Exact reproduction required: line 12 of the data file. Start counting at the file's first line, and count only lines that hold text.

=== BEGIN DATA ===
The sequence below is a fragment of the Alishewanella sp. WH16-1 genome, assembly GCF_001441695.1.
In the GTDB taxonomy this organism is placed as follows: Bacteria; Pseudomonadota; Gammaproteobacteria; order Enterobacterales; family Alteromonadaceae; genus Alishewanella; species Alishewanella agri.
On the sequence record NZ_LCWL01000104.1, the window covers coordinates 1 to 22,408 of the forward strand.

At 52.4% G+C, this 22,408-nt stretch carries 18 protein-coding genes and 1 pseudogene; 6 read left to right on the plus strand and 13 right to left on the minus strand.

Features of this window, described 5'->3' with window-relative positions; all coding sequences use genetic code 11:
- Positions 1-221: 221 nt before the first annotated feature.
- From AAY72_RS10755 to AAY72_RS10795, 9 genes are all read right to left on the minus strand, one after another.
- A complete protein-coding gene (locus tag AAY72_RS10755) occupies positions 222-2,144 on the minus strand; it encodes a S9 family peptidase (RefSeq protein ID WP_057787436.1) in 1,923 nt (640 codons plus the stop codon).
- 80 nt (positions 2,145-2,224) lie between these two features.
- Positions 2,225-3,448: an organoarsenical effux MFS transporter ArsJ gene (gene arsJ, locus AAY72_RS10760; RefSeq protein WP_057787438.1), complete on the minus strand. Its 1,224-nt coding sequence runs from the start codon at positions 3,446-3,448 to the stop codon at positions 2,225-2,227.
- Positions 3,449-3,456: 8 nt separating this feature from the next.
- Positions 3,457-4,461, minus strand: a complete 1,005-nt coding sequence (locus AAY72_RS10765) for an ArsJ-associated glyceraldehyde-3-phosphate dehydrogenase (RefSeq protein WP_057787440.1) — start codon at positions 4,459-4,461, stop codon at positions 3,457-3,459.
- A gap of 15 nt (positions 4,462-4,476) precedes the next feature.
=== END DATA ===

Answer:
- Positions 3,457-4,461, minus strand: a complete 1,005-nt coding sequence (locus AAY72_RS10765) for an ArsJ-associated glyceraldehyde-3-phosphate dehydrogenase (RefSeq protein WP_057787440.1) — start codon at positions 4,459-4,461, stop codon at positions 3,457-3,459.